Basics Time Again - Trigger Control and the Firing Hand
OK, we did Breathing, now it is time for trigger control and what to do with your firing hand.
Q. Where do I put my finger on the trigger?
A. Current instruction for hunting and tactical style rifles is to use the tip portion of the finger.
Q. Why the tip?
A. Better control - more sensitive.
Q. Anything not to do?
A. Lots. First, don't let any other part of your finger contact the trigger guard. Many guys prefer to cup their palms slightly, as opposed to pressing the palms flat to the pistol grip. Never jerk the trigger, practice a smooth, controled break. Don't forget to incorporate trigger control with your breathing.
Q. How do I practice trigger control?
A. Easy, dry firing is essential to learning smooth trigger control. Examine your sight picture at the moment the trigger breaks, evaluate crosshair movement and practice till there isn't any.
Q. What about the rest of my fingers?
A. The three below your trigger finger can be used to excert uniform backwards pressure on the pistol grip to assist in controling the rifle during the shot and particularly during recoil.
Q. Where do I put my thumb?
A. Depends on the shape of the stock, pistol grip vs thumbhole, size of your hand. Some people shoot best if their thumb is over the tang, some go along the tang with the thumb facing forward. Some guys try to excert a bit of control with thumb pressure, many prefer to use minimal pressure.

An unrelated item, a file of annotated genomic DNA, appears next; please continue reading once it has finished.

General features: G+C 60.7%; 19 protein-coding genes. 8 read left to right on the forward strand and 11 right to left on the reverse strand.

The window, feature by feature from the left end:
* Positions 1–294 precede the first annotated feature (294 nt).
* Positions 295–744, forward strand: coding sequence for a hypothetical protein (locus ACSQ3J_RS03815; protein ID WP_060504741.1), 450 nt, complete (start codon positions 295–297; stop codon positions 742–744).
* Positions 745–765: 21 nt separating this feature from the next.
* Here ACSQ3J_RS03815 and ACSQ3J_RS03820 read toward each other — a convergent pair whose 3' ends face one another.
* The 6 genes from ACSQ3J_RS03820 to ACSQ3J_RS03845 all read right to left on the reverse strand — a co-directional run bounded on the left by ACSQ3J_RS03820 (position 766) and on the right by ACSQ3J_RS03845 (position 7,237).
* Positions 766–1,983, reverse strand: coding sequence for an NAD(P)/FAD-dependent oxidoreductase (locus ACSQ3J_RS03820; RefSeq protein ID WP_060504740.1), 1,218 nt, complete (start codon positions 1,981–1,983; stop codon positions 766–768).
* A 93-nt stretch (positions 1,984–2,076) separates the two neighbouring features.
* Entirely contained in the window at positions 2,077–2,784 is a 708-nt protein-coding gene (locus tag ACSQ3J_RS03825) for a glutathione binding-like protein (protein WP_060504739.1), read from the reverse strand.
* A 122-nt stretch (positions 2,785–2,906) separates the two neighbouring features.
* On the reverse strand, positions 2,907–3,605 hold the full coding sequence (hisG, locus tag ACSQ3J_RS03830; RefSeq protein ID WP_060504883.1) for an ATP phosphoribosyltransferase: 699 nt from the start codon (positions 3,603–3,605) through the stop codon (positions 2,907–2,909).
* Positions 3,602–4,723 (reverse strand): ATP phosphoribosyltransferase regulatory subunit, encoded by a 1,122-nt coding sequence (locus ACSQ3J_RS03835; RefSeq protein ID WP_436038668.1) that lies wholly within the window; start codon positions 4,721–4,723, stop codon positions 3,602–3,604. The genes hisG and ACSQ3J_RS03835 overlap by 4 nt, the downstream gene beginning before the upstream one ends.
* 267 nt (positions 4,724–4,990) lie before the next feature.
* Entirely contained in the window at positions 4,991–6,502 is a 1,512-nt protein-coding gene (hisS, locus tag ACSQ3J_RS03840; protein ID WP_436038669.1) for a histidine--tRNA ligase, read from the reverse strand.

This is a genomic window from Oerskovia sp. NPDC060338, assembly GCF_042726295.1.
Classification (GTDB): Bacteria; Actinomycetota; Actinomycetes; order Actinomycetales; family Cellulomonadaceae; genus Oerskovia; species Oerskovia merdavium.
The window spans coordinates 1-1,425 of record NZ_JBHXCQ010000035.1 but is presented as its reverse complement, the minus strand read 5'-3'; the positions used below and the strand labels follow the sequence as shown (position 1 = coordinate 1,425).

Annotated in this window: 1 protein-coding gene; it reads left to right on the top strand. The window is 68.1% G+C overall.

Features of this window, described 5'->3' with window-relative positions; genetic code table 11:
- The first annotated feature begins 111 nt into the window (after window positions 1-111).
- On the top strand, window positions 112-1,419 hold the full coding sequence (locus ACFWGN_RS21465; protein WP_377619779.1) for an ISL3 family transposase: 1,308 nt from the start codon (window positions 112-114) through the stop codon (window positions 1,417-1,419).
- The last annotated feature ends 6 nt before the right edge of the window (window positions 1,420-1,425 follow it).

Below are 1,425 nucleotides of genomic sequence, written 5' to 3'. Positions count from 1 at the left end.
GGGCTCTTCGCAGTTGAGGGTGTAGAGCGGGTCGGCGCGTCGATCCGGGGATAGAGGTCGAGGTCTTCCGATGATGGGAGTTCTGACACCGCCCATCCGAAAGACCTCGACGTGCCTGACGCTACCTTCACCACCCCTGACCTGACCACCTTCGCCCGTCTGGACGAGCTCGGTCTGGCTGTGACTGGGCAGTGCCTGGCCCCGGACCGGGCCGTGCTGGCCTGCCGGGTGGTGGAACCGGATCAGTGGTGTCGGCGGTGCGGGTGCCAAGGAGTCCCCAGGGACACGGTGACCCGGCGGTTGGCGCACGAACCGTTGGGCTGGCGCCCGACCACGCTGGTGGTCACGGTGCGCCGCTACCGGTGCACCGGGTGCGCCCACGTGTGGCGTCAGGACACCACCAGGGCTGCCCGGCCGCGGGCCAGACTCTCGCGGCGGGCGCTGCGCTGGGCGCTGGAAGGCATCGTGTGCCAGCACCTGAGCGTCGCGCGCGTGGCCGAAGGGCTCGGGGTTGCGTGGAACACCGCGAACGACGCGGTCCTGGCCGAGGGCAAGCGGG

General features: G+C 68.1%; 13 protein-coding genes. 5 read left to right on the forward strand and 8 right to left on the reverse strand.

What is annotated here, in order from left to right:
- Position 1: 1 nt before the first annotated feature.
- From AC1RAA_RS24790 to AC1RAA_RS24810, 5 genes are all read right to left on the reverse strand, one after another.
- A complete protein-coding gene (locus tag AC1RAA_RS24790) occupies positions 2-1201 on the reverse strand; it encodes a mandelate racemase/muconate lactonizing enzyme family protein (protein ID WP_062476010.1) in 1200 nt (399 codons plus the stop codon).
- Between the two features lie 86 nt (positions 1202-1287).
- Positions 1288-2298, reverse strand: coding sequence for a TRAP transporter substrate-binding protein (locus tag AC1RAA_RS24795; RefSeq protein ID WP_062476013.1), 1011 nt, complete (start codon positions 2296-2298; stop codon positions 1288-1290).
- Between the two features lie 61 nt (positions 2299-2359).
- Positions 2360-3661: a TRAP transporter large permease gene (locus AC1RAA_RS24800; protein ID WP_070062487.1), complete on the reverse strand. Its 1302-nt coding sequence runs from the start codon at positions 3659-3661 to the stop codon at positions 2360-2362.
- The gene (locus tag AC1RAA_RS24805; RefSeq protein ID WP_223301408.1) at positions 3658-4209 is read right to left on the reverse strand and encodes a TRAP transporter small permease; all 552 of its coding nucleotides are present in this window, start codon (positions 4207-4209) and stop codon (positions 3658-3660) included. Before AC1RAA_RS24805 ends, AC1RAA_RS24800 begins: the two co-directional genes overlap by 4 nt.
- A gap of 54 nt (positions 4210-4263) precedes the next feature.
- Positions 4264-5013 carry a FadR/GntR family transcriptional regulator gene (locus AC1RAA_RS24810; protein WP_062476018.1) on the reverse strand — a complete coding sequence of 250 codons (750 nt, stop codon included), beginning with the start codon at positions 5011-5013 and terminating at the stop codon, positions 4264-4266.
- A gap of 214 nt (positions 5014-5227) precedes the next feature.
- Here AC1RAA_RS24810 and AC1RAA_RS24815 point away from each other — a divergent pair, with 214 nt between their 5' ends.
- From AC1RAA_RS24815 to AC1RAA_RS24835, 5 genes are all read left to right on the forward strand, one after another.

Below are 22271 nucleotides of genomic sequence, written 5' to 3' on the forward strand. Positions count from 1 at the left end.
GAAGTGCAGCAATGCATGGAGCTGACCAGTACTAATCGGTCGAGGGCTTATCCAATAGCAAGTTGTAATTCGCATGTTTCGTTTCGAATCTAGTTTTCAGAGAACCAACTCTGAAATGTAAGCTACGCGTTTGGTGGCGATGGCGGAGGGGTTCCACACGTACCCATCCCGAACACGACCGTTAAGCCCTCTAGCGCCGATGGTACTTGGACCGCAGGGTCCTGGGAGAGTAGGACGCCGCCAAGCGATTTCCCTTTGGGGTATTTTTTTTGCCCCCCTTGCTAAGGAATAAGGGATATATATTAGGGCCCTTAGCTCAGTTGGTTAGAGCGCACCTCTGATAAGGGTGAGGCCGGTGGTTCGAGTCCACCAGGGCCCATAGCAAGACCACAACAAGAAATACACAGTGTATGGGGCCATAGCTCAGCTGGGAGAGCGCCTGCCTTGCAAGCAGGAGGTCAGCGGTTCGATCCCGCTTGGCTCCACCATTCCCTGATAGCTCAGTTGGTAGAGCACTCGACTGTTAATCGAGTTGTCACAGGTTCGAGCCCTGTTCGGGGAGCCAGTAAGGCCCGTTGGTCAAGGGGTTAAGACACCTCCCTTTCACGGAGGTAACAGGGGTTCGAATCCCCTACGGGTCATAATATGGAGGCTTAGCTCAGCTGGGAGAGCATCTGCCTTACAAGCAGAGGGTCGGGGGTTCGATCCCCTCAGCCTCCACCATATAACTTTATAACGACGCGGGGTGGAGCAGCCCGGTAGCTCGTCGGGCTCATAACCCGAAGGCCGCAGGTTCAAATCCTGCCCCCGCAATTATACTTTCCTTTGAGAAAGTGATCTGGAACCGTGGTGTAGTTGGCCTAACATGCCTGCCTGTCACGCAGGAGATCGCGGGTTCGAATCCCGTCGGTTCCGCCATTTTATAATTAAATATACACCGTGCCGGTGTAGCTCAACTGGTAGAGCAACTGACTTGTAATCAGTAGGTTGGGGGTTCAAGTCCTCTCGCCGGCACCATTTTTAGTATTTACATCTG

Q. What is the bottom line?
A. The tip of your finger is the final control - jerk the finger and you jerk the shot.
Q. Anything else?
A. Follow through, you've got to remain on the trigger for a second or so after the shot breaks.
Q. How heavy should my trigger pull be?
A. Most experienced shooters can hunt safely with 2.5-3.0 pounds of trigger weight.
Q. What are the elements of a good trigger?
A. Three considerations - weight of pull, movement before let-off (called creep) and movement after let-off (called slack or over-travel). Creep and Slack should be minimal - but there has to be some to ensure that the trigger operates safely.
OK, look forward to any other comments and input on TRIGGER CONTROL stuff.